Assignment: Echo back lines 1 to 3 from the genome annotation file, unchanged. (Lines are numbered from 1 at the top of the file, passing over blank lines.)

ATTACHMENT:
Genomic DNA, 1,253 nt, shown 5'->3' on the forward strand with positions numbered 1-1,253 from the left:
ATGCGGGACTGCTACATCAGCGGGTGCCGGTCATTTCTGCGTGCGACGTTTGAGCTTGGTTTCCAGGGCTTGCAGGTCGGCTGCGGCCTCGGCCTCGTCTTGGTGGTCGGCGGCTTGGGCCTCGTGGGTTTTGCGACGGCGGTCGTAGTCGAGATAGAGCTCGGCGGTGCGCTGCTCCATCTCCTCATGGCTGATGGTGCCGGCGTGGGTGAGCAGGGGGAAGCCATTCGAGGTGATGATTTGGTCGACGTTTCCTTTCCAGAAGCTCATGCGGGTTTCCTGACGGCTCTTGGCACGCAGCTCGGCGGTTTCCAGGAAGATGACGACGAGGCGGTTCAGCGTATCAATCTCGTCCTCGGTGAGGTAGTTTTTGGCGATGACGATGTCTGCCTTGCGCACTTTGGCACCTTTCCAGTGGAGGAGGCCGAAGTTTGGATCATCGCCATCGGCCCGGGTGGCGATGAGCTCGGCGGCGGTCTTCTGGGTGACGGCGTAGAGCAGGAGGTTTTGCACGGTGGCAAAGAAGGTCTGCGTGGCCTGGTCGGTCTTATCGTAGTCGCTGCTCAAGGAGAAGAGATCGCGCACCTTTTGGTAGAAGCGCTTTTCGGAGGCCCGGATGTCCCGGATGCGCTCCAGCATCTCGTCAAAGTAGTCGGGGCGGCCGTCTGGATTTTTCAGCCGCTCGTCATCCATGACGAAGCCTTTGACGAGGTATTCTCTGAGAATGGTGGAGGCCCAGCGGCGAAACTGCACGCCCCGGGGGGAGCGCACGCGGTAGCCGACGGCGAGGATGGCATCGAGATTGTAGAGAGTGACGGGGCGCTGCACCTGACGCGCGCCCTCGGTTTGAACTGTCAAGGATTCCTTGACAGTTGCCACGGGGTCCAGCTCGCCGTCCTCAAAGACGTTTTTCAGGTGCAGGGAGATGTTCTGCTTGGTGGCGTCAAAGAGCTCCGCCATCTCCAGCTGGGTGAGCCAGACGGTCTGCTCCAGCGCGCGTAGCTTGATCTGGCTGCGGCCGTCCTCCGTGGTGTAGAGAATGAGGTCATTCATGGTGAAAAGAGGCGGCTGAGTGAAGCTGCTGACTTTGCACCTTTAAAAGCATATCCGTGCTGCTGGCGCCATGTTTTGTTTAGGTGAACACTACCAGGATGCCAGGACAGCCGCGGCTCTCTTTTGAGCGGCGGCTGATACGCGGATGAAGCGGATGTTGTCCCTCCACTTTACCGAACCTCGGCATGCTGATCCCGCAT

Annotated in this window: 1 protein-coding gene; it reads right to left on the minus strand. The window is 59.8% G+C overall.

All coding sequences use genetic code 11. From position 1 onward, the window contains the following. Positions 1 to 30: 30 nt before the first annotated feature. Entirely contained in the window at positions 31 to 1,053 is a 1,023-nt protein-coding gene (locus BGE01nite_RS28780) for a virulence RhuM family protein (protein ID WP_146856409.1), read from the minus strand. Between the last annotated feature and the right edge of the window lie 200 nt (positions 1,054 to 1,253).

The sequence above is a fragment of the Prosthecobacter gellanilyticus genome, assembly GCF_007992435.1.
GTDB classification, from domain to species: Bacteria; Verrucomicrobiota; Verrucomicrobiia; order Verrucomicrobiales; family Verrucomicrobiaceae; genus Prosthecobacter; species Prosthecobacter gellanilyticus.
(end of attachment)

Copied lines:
Genomic DNA, 1,253 nt, shown 5'->3' on the forward strand with positions numbered 1-1,253 from the left:
ATGCGGGACTGCTACATCAGCGGGTGCCGGTCATTTCTGCGTGCGACGTTTGAGCTTGGTTTCCAGGGCTTGCAGGTCGGCTGCGGCCTCGGCCTCGTCTTGGTGGTCGGCGGCTTGGGCCTCGTGGGTTTTGCGACGGCGGTCGTAGTCGAGATAGAGCTCGGCGGTGCGCTGCTCCATCTCCTCATGGCTGATGGTGCCGGCGTGGGTGAGCAGGGGGAAGCCATTCGAGGTGATGATTTGGTCGACGTTTCCTTTCCAGAAGCTCATGCGGGTTTCCTGACGGCTCTTGGCACGCAGCTCGGCGGTTTCCAGGAAGATGACGACGAGGCGGTTCAGCGTATCAATCTCGTCCTCGGTGAGGTAGTTTTTGGCGATGACGATGTCTGCCTTGCGCACTTTGGCACCTTTCCAGTGGAGGAGGCCGAAGTTTGGATCATCGCCATCGGCCCGGGTGGCGATGAGCTCGGCGGCGGTCTTCTGGGTGACGGCGTAGAGCAGGAGGTTTTGCACGGTGGCAAAGAAGGTCTGCGTGGCCTGGTCGGTCTTATCGTAGTCGCTGCTCAAGGAGAAGAGATCGCGCACCTTTTGGTAGAAGCGCTTTTCGGAGGCCCGGATGTCCCGGATGCGCTCCAGCATCTCGTCAAAGTAGTCGGGGCGGCCGTCTGGATTTTTCAGCCGCTCGTCATCCATGACGAAGCCTTTGACGAGGTATTCTCTGAGAATGGTGGAGGCCCAGCGGCGAAACTGCACGCCCCGGGGGGAGCGCACGCGGTAGCCGACGGCGAGGATGGCATCGAGATTGTAGAGAGTGACGGGGCGCTGCACCTGACGCGCGCCCTCGGTTTGAACTGTCAAGGATTCCTTGACAGTTGCCACGGGGTCCAGCTCGCCGTCCTCAAAGACGTTTTTCAGGTGCAGGGAGATGTTCTGCTTGGTGGCGTCAAAGAGCTCCGCCATCTCCAGCTGGGTGAGCCAGACGGTCTGCTCCAGCGCGCGTAGCTTGATCTGGCTGCGGCCGTCCTCCGTGGTGTAGAGAATGAGGTCATTCATGGTGAAAAGAGGCGGCTGAGTGAAGCTGCTGACTTTGCACCTTTAAAAGCATATCCGTGCTGCTGGCGCCATGTTTTGTTTAGGTGAACACTACCAGGATGCCAGGACAGCCGCGGCTCTCTTTTGAGCGGCGGCTGATACGCGGATGAAGCGGATGTTGTCCCTCCACTTTACCGAACCTCGGCATGCTGATCCCGCAT

Annotated in this window: 1 protein-coding gene; it reads right to left on the minus strand. The window is 59.8% G+C overall.